Unfortunately I don’t get the symbols.  They impress me because more than anyone I know, I like a good ball gown, striking hats and a grand parade in sublime surrounds.  But because I am godless their power to persuade passes me by.  Accordingly I see the conclave as a bunch of sexually dysfunctional blokes in startling frocks playing with themselves.  They get to play in some of the best real estate in the world and so the whole conclave reeks of delusional decadence.  The delusion, for this unbeliever, seems to infect both the Cardinals in the Conclave and the millions of minions who are hanging on this decision.   In my more lucid moments, when I can stop fantasizing about wearing my own red frock, the whole thing is utterly insane.  But being objective, I do see how for those within the tent, the whole shindig is one of the great religious moments of the decade.  Grandeur works. Pomp and ceremony inspire.
So, just as the ritual strikes many godless as both an unnecessary expense coupled with self importance, the ritual has the opposite effect on the believers. It transforms a mere election into something other worldly.  The weirder the Conclave becomes the more it obtains authority.  This is something the godless need to appreciate and it is hard for us and we too often turn off our ability to have our brains suborned by theatrical ceremony. It’s a problem for us. But it isn't a problem for the Vatican. Like the British Royals, the Vatican's ceremony is so powerful it is trans-formative and a key to it longevity and resilience.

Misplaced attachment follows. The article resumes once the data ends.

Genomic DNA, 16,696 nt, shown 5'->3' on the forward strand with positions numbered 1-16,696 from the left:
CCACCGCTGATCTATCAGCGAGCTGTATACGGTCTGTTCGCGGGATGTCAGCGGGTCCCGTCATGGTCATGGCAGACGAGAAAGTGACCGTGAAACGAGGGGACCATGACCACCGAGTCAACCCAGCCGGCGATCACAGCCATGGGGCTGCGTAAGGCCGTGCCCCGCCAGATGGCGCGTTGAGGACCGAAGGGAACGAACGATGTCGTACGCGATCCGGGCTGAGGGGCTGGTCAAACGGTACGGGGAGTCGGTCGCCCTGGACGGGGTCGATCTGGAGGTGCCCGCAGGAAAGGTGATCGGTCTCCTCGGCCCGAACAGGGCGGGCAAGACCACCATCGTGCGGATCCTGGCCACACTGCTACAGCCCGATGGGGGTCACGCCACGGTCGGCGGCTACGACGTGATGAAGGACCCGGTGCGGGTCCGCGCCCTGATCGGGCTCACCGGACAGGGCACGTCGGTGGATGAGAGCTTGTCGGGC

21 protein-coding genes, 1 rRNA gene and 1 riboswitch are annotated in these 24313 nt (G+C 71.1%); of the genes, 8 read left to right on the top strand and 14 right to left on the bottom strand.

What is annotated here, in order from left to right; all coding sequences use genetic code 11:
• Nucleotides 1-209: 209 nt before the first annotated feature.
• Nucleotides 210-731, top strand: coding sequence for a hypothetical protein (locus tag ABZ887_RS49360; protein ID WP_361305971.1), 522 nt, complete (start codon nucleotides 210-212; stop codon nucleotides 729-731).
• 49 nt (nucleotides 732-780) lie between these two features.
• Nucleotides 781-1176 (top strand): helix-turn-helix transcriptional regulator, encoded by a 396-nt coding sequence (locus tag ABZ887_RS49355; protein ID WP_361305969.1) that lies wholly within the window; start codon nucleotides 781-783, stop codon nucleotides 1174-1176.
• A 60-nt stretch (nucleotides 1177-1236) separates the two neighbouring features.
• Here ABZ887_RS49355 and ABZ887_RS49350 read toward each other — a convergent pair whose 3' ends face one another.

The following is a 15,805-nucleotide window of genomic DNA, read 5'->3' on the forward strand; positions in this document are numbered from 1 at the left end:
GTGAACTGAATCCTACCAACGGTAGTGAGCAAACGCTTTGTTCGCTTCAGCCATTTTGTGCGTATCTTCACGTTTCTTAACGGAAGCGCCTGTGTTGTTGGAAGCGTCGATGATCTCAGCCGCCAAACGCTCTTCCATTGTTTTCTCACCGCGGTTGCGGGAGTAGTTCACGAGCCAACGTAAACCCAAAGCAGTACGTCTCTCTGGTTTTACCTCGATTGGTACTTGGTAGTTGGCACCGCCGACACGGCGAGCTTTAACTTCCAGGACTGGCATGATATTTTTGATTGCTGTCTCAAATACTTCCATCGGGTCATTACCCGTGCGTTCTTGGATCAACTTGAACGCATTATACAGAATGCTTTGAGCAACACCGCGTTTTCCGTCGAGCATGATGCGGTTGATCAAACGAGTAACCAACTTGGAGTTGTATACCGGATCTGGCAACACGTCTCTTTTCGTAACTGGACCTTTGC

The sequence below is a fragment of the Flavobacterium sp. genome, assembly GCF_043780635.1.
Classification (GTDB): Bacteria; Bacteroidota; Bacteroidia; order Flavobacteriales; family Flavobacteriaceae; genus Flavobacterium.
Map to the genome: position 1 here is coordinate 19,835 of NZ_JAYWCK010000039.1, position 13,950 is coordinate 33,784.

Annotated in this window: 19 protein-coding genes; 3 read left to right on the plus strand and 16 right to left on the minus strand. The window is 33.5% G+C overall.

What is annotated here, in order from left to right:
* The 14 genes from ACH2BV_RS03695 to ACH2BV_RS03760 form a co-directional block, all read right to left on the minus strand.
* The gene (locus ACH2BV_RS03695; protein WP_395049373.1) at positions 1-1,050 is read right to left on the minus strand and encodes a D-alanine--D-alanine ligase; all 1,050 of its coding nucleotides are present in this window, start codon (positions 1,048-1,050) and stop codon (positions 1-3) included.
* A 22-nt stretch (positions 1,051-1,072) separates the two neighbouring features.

What is your view?
Do you find the ceremony inspiring or ridiculous?
Given the abuse scandal, is it tactful to cross dress as the Cardinals almost seem to do?
Can the godless ever hope to have such an involving ceremony?
Can the ceremony be so powerful that it becomes a matter of substance when it is really merely form?
Over to you guys...

*A Papal bull is a particular form of papal document. http://en.wikipedia.org/wiki/Papal_bull


  1. - Do you find the ceremony inspiring or ridiculous?

    As with many traditions of significant tradition, I simply find it Quite Interesting. I guess if you look at it with the eyes of the outsider then it might appear ridiculous. But the process has an interesting history and though I wouldn't say you need to know, it can't hurt to have a look. I mean the current Lock in scenario didn't come about until the late 13th century. And they didn't break the ground on the Sistine Chapel for another 200 years.